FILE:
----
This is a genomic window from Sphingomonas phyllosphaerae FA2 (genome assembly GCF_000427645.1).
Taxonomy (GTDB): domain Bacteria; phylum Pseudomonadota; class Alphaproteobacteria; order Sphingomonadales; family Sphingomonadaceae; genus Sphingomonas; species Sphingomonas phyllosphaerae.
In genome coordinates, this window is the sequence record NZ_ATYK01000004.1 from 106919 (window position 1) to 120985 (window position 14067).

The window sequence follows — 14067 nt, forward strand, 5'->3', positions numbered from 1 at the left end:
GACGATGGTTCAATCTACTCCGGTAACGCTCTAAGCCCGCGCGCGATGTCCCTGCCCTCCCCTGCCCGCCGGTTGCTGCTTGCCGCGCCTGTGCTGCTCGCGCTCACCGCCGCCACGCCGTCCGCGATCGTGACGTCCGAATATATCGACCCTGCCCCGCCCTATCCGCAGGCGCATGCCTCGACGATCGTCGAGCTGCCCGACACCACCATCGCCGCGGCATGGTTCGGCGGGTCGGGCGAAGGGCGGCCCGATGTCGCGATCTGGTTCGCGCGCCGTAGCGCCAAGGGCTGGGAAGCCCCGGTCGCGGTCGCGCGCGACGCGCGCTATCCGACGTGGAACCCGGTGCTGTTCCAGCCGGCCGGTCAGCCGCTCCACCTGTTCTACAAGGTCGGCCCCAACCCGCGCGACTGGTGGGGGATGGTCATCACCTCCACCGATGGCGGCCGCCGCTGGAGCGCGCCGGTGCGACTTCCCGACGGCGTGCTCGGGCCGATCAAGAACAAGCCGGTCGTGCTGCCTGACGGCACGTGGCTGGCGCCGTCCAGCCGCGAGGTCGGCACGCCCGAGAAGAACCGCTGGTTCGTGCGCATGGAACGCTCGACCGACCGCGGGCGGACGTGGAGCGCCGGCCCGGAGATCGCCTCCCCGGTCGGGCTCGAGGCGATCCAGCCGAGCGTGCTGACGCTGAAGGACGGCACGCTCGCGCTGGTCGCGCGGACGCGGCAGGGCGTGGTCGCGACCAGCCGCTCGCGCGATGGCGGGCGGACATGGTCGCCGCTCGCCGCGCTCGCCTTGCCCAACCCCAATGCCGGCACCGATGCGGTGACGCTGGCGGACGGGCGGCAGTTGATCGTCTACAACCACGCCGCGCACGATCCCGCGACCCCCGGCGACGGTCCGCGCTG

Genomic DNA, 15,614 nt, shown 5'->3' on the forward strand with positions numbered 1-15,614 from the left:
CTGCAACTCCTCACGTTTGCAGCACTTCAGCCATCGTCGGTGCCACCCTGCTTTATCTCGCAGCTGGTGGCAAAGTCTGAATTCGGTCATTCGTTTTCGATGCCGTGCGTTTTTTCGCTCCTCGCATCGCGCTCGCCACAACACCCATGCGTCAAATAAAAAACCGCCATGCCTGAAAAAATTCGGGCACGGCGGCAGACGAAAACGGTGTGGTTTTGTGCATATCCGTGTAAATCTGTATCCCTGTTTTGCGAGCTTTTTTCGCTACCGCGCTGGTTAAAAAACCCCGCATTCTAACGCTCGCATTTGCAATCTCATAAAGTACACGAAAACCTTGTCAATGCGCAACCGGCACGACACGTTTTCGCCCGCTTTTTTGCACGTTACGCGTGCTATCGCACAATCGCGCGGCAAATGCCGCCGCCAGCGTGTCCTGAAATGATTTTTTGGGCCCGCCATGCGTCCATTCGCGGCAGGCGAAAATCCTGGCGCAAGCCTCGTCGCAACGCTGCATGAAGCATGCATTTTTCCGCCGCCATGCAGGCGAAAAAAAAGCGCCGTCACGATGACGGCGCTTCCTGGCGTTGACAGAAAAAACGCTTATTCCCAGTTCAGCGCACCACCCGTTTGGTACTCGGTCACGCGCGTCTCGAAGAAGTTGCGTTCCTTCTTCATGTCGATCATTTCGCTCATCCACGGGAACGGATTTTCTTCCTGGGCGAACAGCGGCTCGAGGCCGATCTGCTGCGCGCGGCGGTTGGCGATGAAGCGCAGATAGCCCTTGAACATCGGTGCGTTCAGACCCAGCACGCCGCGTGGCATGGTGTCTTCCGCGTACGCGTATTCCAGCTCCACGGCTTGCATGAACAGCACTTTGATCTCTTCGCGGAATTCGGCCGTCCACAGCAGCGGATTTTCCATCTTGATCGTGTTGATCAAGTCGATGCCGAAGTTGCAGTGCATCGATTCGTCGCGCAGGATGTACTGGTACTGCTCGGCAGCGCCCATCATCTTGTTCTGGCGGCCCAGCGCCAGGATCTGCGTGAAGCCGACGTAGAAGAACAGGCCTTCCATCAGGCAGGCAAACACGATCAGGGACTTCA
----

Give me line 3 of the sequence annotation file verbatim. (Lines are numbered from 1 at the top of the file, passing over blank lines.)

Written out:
In genome coordinates, this window is the sequence record NZ_ATYK01000004.1 from 106919 (window position 1) to 120985 (window position 14067).